Marshall L. Schwartz and Brett M. Littman obtained a defense verdict on behalf of an internal medicine physician, an infectious disease physician, and a hospital following an eight-day jury trial involving allegations that the physicians failed to appropriately treat sepsis caused by fungal infection, which allegedly caused the death of a patient.

The case involved a 55 year-old female who presented for consultations with an oncologist and surgeon after being diagnosed with advanced bladder cancer. She also had a long-standing medical history of strokes and other chronic problems. Before the patient decided to undergo treatment, she was emergently admitted to the hospital with altered mental status, fever, and other potential signs of sepsis, which likely came from the urinary tract. The defendants treated the patient with antibiotics, and she improved to the point that she was able to be discharged. Soon after her discharge, however, the patient’s symptoms returned, and she was readmitted. She was again treated with antibiotics, but her course worsened. She suffered a heart attack and deteriorated before passing away.

Plaintiff alleged that while the defendants successfully treated the patient for her bacterial infection, they ignored the fact that the patient also had a fungal infection, which could not be treated with antibiotics. Rather, the patient required anti-fungal medications, which she should have received as early as the first admission. To support this contention, they argued that the defendants should have taken into account a pathology report that showed that a clot found in the patient’s urine was made up of both fungus and bacteria, and that the defendants should have considered a urine culture that showed fungus.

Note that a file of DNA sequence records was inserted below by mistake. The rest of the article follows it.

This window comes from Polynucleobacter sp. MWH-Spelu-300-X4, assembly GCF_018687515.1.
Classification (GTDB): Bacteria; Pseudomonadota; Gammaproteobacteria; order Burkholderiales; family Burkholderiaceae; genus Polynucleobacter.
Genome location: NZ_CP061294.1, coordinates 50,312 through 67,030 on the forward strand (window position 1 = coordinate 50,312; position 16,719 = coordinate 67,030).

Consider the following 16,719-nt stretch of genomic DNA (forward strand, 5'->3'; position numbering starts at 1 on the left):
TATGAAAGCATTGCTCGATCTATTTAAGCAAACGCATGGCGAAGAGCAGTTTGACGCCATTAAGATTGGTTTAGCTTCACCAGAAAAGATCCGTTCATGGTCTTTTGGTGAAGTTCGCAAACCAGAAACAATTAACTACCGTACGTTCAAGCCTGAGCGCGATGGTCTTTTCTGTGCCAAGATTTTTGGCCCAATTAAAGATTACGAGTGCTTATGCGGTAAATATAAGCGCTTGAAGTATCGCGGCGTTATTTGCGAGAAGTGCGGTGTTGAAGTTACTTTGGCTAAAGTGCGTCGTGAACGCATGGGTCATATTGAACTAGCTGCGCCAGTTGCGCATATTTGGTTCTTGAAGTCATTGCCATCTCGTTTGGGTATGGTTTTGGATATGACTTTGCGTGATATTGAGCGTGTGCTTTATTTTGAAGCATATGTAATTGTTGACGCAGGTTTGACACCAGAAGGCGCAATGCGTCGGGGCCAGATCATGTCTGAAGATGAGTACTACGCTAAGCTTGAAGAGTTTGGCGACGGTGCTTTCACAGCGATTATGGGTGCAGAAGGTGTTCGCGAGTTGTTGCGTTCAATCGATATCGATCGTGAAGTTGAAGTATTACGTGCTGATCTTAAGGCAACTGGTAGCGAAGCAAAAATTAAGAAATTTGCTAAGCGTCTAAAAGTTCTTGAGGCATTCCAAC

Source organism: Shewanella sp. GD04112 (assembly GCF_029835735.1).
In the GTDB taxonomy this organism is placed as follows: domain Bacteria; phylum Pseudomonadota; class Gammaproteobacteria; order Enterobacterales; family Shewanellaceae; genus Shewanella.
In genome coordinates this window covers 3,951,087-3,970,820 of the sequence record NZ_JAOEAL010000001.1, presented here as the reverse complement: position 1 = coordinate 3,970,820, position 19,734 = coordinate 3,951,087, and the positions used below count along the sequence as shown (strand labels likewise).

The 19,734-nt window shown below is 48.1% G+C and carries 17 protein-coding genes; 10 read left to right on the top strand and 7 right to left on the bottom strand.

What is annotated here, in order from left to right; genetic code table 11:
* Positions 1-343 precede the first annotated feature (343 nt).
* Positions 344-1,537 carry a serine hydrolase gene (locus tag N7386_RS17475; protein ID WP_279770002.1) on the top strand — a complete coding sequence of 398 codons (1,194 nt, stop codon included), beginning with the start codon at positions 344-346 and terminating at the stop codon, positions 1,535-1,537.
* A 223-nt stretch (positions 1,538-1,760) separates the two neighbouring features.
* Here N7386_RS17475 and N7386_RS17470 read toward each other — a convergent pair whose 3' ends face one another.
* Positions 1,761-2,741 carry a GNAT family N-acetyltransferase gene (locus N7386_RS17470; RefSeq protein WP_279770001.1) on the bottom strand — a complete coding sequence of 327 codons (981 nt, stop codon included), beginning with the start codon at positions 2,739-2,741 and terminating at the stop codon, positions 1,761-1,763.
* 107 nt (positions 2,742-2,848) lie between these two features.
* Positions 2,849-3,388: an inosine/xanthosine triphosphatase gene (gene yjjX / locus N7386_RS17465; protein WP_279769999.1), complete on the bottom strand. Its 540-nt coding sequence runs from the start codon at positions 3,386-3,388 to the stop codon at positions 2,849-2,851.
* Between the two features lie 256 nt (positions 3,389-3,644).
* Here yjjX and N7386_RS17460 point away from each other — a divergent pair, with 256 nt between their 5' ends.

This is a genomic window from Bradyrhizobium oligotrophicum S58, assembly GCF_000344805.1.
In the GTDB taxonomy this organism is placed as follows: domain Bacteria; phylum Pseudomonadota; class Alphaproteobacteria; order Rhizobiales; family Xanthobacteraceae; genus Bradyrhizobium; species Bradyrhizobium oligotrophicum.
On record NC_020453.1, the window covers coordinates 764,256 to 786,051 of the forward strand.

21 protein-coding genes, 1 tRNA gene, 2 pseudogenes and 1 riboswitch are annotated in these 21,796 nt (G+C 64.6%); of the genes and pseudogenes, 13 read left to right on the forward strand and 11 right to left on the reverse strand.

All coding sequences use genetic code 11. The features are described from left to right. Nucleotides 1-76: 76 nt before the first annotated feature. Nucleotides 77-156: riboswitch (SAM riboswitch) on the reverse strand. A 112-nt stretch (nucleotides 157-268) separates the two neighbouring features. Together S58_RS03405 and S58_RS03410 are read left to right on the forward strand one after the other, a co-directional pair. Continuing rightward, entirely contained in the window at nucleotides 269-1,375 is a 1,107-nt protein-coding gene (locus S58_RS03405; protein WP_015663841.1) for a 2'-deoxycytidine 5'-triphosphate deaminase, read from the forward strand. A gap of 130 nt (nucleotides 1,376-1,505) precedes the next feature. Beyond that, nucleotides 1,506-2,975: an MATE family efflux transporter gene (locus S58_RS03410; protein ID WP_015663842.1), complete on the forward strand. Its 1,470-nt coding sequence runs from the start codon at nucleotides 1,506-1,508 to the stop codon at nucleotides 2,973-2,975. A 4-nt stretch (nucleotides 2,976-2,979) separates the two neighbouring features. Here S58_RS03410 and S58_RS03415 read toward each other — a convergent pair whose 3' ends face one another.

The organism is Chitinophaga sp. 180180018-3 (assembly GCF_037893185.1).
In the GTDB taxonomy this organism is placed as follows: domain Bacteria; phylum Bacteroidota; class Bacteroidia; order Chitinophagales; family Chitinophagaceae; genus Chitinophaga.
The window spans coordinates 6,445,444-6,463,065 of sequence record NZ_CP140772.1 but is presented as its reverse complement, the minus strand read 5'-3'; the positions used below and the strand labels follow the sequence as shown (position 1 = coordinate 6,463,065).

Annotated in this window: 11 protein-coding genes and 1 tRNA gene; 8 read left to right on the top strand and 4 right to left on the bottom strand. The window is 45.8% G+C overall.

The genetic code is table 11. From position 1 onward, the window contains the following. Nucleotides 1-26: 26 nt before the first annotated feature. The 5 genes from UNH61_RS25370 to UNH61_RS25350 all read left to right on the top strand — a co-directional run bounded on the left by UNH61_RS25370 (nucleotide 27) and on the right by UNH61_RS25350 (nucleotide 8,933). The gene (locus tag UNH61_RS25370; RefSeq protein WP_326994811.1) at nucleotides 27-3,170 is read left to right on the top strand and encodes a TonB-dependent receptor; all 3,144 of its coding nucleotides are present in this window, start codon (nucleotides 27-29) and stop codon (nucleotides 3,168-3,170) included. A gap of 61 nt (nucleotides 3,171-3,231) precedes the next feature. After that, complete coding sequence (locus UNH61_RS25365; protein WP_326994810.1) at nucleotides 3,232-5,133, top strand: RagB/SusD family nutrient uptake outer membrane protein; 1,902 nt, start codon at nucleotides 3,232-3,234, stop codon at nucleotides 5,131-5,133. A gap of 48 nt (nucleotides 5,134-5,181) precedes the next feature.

The defense argued, with the support of an infectious disease physician, that the earlier findings of fungus were merely incidental and did not require treatment. Once the defendants found actual evidence of a fungal infection in the form of a positive blood cultures, they immediately took the appropriate action, which included treatment with anti-fungal medication. The defense successfully argued that by the time it was appropriate to treat the patient, her condition had become so dire that her death was inevitable and not caused by any alleged negligence.

After deliberations that spanned three days, the jury found that the internal medicine physician was not negligent. The jury also found that while the infectious disease physician and hospital acted negligently, that negligence was not a factual cause of any injuries. The result of these findings was a defense verdict.